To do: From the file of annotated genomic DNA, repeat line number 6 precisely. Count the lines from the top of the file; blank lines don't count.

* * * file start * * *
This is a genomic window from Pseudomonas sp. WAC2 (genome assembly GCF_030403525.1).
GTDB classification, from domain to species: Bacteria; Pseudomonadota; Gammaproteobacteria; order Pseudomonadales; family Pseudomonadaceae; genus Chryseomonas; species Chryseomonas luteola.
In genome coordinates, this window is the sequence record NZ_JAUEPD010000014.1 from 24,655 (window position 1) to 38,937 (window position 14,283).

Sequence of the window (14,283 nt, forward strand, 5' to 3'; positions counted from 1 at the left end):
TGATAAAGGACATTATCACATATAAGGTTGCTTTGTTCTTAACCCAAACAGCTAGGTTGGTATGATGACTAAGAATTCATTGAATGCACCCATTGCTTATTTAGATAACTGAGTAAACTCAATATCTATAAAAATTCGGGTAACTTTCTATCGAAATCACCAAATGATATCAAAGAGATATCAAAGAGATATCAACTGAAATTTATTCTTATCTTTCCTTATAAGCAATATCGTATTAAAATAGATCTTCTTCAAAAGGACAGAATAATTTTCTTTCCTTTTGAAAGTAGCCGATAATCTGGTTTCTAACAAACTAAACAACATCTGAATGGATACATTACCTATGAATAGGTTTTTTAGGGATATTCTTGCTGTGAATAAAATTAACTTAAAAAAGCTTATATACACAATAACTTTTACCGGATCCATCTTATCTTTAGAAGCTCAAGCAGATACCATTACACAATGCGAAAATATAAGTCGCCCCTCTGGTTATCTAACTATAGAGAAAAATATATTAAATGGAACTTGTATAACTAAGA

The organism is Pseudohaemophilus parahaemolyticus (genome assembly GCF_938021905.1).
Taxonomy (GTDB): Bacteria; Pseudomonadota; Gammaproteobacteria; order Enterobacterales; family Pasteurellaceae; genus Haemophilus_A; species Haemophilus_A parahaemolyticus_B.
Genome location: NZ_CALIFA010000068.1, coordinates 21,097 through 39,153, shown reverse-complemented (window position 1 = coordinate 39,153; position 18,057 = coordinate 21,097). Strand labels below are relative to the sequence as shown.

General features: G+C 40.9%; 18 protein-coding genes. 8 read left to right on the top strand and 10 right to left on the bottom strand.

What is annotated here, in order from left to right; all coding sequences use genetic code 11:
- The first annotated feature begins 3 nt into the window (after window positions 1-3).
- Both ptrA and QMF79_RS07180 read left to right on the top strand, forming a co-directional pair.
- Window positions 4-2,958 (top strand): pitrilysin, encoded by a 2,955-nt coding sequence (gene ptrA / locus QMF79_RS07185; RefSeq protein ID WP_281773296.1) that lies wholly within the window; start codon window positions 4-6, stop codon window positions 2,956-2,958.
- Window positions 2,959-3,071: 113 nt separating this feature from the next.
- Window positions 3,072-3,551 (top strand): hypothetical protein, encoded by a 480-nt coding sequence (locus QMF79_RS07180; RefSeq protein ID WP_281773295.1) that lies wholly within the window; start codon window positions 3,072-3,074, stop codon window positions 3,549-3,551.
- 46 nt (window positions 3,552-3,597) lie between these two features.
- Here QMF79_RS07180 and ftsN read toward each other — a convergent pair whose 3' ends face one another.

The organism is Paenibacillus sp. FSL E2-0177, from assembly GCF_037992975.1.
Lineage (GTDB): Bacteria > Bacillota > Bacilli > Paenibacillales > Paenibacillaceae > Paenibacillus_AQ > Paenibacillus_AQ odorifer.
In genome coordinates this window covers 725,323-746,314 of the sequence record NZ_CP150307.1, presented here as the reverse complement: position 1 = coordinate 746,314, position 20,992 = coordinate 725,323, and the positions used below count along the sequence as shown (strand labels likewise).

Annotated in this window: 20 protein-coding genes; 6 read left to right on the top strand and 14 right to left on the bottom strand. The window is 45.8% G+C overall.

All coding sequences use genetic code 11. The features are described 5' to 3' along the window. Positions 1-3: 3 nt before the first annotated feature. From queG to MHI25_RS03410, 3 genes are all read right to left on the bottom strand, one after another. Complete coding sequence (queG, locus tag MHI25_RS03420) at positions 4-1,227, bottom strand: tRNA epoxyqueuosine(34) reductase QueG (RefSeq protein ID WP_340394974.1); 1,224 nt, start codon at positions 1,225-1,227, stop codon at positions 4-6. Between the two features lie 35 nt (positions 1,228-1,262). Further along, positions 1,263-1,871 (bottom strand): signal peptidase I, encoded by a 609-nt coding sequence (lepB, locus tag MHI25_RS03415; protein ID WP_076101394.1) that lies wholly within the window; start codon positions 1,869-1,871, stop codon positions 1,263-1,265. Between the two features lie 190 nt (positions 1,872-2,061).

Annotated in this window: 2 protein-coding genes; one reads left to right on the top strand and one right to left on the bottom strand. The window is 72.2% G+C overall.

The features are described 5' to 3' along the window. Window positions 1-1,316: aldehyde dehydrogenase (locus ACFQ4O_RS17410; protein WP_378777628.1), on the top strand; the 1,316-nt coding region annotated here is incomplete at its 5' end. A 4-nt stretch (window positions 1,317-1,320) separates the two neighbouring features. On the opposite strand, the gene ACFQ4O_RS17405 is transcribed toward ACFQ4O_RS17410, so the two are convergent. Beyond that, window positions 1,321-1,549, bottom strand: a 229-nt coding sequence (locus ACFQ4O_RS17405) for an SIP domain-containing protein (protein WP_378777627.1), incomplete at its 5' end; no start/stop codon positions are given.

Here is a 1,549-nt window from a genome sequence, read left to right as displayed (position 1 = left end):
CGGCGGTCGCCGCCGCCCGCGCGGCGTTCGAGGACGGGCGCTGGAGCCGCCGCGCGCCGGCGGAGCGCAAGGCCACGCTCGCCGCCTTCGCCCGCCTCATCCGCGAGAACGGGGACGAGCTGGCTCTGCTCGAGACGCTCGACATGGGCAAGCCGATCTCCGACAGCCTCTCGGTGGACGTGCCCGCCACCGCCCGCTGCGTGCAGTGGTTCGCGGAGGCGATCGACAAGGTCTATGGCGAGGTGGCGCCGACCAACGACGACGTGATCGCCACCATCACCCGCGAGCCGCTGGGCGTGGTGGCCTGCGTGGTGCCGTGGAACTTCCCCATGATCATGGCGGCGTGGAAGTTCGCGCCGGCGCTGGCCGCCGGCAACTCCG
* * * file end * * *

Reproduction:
The organism is Pseudohaemophilus parahaemolyticus (genome assembly GCF_938021905.1).